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Nevada’s Compulsory Auto Insurance Law and Nevada’s Financial Responsibility Law Working Hand In Hand

Nevada’s Compulsory Auto Insurance LawIn the area of Nevada automobile insurance coverage, there are regular references to the Nevada’s Compulsory Automobile Insurance Law, N.R.S. 485.185 – 485.187, and its Financial Responsibility Law, N.R.S. 485.190 – 485.420.  In answering coverage questions, it is important to understand the purpose of each of these laws and to differentiate between the effects of that these laws have.  The case of State of Nev., Dep’t of Motor Vehicles v. Lawlor, 101 Nev. 616, 707 P.2d 1140 (1985) does a good job of discussing the details of these issues.

Nevada’s Compulsory Insurance Law, N.R.S. 485.185 – 485.187, requires the owner of a motor vehicle which is or should be registered in Nevada to continuously maintain insurance, self-insurance or security sufficient to satisfy tort liability from the maintenance or use of motor vehicles.  This is the law that requires a vehicle owner to show proof of Nevada insurance at the time that he or she presents the car for registration for the first time to Nevada’s DMV.  Nevada registration of an out-of-state vehicle must occur within 60 days of the owner becoming a resident or at the time that the owner gets a Nevada driver’s license.  N.R.S. 482.385(3).  It would be improper to say that this law requires every driver on Nevada’s highways to have insurance.  For example, a California driver that causes an accident while travelling through Nevada in an uninsured car that was registered in California would not violate Nevada’s Compulsory Insurance Law.  But that does not mean that the driver would get off scot-free.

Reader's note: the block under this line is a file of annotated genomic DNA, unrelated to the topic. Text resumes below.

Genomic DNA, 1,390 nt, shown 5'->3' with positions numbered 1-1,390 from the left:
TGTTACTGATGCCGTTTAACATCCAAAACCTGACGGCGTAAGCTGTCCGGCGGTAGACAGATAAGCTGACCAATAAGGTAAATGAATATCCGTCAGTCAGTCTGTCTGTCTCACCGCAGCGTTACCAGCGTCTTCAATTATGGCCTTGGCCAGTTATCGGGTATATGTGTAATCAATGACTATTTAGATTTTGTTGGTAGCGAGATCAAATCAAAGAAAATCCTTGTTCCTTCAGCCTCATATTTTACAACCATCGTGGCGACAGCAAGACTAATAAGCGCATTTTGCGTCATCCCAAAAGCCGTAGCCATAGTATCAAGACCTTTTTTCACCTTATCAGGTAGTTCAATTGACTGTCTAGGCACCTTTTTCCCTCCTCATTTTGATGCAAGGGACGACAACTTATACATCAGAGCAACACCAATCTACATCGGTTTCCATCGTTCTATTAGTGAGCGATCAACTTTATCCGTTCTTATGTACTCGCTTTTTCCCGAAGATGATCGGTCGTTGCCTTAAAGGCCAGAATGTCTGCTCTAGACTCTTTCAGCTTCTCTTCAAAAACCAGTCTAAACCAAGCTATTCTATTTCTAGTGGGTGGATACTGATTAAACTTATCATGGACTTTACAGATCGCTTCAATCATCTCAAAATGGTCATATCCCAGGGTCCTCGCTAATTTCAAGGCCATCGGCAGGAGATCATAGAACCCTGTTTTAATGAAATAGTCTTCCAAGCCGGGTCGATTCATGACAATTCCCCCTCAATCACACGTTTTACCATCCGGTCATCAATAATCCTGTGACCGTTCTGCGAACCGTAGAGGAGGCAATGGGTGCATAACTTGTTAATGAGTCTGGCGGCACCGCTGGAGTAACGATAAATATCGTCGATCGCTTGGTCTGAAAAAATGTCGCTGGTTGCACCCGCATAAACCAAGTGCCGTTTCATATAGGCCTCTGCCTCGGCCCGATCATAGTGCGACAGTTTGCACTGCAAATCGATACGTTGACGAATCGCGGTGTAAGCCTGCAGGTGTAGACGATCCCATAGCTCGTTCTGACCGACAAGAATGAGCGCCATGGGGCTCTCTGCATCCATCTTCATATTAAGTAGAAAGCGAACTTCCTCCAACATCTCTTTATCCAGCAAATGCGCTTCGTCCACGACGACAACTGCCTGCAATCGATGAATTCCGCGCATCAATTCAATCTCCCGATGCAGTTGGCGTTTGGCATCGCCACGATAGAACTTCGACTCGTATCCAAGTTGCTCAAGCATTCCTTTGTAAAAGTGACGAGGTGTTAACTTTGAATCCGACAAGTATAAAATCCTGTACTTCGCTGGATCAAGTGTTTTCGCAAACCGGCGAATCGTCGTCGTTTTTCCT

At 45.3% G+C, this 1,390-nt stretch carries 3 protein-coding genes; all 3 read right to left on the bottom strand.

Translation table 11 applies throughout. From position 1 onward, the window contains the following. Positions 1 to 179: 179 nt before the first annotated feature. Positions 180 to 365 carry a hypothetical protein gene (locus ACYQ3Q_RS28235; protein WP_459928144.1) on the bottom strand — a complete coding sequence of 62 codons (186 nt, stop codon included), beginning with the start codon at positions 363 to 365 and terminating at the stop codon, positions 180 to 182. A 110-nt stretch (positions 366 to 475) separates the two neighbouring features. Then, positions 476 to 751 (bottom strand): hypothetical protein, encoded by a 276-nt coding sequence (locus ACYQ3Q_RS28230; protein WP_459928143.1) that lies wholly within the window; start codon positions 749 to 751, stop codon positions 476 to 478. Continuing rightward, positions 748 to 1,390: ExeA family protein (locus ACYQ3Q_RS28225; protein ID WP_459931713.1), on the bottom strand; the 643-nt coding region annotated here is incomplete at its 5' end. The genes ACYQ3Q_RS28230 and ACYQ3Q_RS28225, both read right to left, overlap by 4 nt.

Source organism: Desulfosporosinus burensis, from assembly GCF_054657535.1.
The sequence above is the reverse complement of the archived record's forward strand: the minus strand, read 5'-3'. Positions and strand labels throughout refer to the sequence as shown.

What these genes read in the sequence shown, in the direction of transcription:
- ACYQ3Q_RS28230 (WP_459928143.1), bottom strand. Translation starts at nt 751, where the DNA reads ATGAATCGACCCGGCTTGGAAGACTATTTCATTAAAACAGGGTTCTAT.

Nevada’s Financial Responsibility Law, N.R.S. 485.190 – 485.420, can be distinguished from the Compulsory Insurance Law.  This law is triggered only when an uninsured driver is involved in an accident in which damages exceed $750.00.  Unlike the Compulsory Insurance Law, the Financial Responsibility Law applies to anyone driving on Nevada’s streets, whether they are Nevada residents or not.  The effects of the Financial Liability Law are two-fold.  First, the uninsured driver must within 20 days of the accident either 1) secure a release of damages, 2) get a written agreement to pay the damaged driver in installments or 3) obtain a final judgment of non-liability.  The driver can also ask for the license back at a hearing before the DMV after filing a security deposit amount set by the administrative judge, the deposit to be held for up to two years.  Second, the Financial Responsibility Law requires the uninsured driver to maintain insurance into the future.  The uninsured driver’s license will be suspended until he or she obtains an SR-22 Certificate.  An SR-22 Certificate is a form issued by the driver’s insurance company in addition to the proof of insurance card.  If the driver stops paying premiums within three years of the date that the SR-22 is issued, the insurance company will report that fact to DMV and the driver’s license will be suspended again.  Nevada’s Financial Responsibility Law affects out of state drivers via interstate compact.  Nevada will report the uninsured accident to the driver’s home state and that state’s drivers’ license gets pulled until Nevada’s law is satisfied.

Knowing the purpose and effect of these two distinct laws is absolutely essential to address many Nevada coverage questions.

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  1. […] is also interplay between Nevada’s accident reporting law and its Financial Responsibility Law.  Like the accident reporting law, the Financial Responsibility Law is triggered if property […]